Box 14-081 THE HEALING MINISTRY OF JESUS
Jun 19 1956
JESUS' ATTITUDE TOWARD DISEASE1
The Problem of Evil
Before dealing directly with Jesus' attitude toward disease, let us pause for a moment to consider briefly the whole mystery and problem of the existence of evil and suffering in this world of ours.
How often have we asked the question, sometimes in mere puzzlement, sometimes in an agony of despair, "Why does God permit evil in this world of His? Why need there be any sin in the world at all?" For sin causes such misery and tragedy in private lives as well as the widespread devastating horrors of war. Why need there be such terrible calamities involving masses of innocent people, disasters which entomb scores of men in mines, train wrecks and shipwrecks with their pitiable toll of death and bereavement?
Why could not nature and human nature be so constituted, and human lives so organized and arranged, that we might move along quietly and happily without any of these things happenings to break our hearts and lives?
It is quite possible, I think, that God could have created a world in which catastrophes of nature would not occur, that He could have begotten the human race with nothing but decent kindly instincts so that our days and nights would be passed easily and pleasantly, eating, drinking and loving, working at some congenial occupation, frisking in the sunlight and swimming in smooth waters, with nothing to cause us pain or grief.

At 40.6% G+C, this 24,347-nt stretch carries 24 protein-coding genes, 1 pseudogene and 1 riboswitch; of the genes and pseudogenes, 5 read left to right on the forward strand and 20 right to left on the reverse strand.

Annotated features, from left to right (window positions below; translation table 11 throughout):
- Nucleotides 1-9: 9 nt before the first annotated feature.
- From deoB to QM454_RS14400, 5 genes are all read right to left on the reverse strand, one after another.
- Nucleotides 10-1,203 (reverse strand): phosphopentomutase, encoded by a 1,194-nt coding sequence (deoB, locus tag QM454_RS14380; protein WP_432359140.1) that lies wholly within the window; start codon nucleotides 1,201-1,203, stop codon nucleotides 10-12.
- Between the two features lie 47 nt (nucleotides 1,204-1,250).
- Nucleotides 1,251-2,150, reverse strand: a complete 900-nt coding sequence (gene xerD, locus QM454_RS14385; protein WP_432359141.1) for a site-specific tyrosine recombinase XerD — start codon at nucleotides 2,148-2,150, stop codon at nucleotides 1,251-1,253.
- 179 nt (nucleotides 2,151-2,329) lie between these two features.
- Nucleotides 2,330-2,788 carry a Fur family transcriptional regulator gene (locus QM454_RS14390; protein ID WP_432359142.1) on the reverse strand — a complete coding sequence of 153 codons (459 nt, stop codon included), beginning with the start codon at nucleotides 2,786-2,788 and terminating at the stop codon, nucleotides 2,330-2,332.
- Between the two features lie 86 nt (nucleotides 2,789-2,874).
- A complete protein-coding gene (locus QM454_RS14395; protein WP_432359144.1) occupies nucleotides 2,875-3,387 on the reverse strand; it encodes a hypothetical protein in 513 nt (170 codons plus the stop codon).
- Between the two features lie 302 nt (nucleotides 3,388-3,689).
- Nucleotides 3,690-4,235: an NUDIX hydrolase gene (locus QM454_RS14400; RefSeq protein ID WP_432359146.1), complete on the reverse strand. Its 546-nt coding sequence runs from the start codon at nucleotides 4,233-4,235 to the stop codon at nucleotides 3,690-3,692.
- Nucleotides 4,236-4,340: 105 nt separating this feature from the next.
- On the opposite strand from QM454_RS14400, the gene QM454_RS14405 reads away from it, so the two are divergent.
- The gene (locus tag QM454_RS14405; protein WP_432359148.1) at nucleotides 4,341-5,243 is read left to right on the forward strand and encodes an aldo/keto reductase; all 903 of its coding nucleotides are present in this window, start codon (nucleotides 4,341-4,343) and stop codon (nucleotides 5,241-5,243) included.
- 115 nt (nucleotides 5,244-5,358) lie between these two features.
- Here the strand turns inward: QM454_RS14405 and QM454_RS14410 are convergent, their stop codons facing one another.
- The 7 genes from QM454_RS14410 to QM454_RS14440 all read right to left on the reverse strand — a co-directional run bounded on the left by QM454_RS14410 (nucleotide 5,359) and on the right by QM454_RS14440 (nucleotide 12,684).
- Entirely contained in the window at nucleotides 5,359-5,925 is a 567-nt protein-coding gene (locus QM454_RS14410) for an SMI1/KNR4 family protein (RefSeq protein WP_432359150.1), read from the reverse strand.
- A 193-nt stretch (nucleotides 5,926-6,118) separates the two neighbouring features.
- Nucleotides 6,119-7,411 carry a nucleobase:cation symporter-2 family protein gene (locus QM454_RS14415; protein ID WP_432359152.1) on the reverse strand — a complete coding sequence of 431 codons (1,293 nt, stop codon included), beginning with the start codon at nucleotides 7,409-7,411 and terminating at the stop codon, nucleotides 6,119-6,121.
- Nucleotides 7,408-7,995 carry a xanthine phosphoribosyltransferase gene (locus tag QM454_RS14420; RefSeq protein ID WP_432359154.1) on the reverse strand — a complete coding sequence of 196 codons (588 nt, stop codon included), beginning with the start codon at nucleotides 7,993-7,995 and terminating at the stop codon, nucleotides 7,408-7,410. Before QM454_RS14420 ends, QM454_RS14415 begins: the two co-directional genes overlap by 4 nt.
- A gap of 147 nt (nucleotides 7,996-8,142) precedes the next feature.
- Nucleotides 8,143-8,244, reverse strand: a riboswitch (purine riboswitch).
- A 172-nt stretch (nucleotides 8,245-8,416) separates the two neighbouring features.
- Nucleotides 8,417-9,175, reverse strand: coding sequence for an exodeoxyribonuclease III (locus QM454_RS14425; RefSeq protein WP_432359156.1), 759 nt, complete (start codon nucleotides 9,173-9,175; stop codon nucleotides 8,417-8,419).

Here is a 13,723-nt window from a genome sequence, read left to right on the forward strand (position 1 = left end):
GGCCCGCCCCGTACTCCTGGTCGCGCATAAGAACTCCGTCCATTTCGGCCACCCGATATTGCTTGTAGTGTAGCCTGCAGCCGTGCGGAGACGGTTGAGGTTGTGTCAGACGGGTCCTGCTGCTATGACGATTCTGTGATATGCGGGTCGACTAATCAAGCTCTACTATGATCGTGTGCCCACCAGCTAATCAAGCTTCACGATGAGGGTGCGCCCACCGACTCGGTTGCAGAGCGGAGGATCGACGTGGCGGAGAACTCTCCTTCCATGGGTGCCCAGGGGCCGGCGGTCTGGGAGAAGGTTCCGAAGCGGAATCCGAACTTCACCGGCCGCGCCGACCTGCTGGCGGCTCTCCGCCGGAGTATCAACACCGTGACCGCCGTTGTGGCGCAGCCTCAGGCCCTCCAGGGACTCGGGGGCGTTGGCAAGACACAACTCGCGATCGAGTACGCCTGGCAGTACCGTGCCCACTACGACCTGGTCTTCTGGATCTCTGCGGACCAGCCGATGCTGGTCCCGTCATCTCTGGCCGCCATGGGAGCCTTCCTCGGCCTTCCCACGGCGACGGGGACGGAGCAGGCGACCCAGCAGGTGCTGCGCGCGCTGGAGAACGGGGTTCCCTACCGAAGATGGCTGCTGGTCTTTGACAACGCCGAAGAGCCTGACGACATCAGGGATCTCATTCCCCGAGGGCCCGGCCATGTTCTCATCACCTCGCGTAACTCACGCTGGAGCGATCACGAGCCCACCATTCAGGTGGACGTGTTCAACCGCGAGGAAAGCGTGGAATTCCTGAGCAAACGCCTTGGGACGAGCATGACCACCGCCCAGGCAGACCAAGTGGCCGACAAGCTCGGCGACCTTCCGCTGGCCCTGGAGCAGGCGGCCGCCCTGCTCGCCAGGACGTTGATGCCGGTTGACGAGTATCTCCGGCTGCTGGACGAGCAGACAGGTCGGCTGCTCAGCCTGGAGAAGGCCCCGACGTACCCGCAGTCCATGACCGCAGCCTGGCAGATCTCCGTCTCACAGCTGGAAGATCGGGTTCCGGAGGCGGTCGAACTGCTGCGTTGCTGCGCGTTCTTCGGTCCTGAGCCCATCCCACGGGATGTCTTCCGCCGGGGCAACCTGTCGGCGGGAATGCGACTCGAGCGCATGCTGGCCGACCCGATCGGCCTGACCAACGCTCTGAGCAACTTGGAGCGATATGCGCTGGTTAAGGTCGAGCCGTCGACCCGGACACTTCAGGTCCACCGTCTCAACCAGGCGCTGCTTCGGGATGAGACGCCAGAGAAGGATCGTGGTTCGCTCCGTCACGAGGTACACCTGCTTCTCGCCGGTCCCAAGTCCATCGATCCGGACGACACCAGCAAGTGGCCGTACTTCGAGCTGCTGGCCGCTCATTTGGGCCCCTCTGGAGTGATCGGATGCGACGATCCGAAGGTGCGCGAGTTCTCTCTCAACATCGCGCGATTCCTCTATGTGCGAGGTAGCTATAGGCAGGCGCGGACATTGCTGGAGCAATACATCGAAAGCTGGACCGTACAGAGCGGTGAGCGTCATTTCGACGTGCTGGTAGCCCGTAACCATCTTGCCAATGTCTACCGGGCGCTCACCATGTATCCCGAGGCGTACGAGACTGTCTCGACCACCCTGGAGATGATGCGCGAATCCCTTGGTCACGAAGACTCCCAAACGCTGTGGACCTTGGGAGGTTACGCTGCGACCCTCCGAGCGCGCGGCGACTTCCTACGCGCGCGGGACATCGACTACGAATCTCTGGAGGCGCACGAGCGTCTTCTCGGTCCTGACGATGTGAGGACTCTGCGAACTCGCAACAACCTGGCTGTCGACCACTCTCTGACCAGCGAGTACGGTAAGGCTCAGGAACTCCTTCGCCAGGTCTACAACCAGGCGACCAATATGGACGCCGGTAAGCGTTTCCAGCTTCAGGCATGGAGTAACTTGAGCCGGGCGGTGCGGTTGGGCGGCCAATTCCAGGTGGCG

But if He had, we would have been little better than the animals without the compelling stimulus to moral, intellectual, spiritual and social development to which evil and disaster challenge us.
Consider the last war, and the benefits that have come out of it, horrible as it was. Think of atomic power, and what it is going to mean to industry and domestic comfort.
Was there ever such widespread, whole-hearted international effort toward the relief of suffering and hunger and the development of the resources of needy nations and races? At last we are on the way (in spite of existing antagonisms) to becoming One World.
And to bring about One World we need, above all, one Creative, Unifying, Supreme Being with a loving purpose for all mankind, and an irresistible compulsion to seek His help and direction in doing our part.
And our private troubles and problems and weakness, physical, moral, mental and spiritual, create a constantly clamant personal need for His guidance, help and strength. Without that sense of need and His love and power to meet it, there would be little to draw us together in a common sense of humanity. "We love, because He first loved us" (I John iv, 19).
[Balance of manuscript can be found at Whitehern]
1 The material for this manuscript came in part from Calvin's sermons at the Mountain Sanatorium; However, only selections from manuscript are available on this site. The full manuscript can be located in the archives at Whitehern.
For title page and table of contents for full manuscript, see Box 14-078.
For the introduction, see Box 14-079.
For chapter I, see Box 14-080.